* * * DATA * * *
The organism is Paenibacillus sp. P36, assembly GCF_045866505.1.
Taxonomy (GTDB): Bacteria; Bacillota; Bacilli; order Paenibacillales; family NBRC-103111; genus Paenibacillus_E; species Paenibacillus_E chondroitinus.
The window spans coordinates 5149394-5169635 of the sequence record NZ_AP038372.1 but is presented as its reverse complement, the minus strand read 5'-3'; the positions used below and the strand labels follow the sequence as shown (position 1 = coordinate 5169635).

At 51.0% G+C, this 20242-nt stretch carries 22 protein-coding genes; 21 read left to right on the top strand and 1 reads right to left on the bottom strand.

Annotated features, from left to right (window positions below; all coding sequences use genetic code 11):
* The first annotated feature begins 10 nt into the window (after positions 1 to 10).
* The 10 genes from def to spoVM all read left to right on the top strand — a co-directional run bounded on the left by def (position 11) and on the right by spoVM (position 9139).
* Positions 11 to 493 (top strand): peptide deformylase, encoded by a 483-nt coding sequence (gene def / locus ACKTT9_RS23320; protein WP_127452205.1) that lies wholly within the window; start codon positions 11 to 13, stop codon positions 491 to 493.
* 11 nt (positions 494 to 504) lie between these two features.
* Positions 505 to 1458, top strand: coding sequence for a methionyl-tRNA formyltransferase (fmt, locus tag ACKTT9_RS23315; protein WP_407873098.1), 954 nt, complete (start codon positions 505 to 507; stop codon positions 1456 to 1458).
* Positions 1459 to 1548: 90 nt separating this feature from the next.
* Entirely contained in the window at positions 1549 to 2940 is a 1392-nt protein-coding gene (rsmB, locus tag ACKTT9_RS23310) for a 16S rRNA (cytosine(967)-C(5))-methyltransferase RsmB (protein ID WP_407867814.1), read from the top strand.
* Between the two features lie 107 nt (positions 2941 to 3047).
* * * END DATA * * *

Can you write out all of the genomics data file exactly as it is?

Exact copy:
The organism is Paenibacillus sp. P36, assembly GCF_045866505.1.
Taxonomy (GTDB): Bacteria; Bacillota; Bacilli; order Paenibacillales; family NBRC-103111; genus Paenibacillus_E; species Paenibacillus_E chondroitinus.
The window spans coordinates 5149394-5169635 of the sequence record NZ_AP038372.1 but is presented as its reverse complement, the minus strand read 5'-3'; the positions used below and the strand labels follow the sequence as shown (position 1 = coordinate 5169635).

At 51.0% G+C, this 20242-nt stretch carries 22 protein-coding genes; 21 read left to right on the top strand and 1 reads right to left on the bottom strand.

Annotated features, from left to right (window positions below; all coding sequences use genetic code 11):
* The first annotated feature begins 10 nt into the window (after positions 1 to 10).
* The 10 genes from def to spoVM all read left to right on the top strand — a co-directional run bounded on the left by def (position 11) and on the right by spoVM (position 9139).
* Positions 11 to 493 (top strand): peptide deformylase, encoded by a 483-nt coding sequence (gene def / locus ACKTT9_RS23320; protein WP_127452205.1) that lies wholly within the window; start codon positions 11 to 13, stop codon positions 491 to 493.
* 11 nt (positions 494 to 504) lie between these two features.
* Positions 505 to 1458, top strand: coding sequence for a methionyl-tRNA formyltransferase (fmt, locus tag ACKTT9_RS23315; protein WP_407873098.1), 954 nt, complete (start codon positions 505 to 507; stop codon positions 1456 to 1458).
* Positions 1459 to 1548: 90 nt separating this feature from the next.
* Entirely contained in the window at positions 1549 to 2940 is a 1392-nt protein-coding gene (rsmB, locus tag ACKTT9_RS23310) for a 16S rRNA (cytosine(967)-C(5))-methyltransferase RsmB (protein ID WP_407867814.1), read from the top strand.
* Between the two features lie 107 nt (positions 2941 to 3047).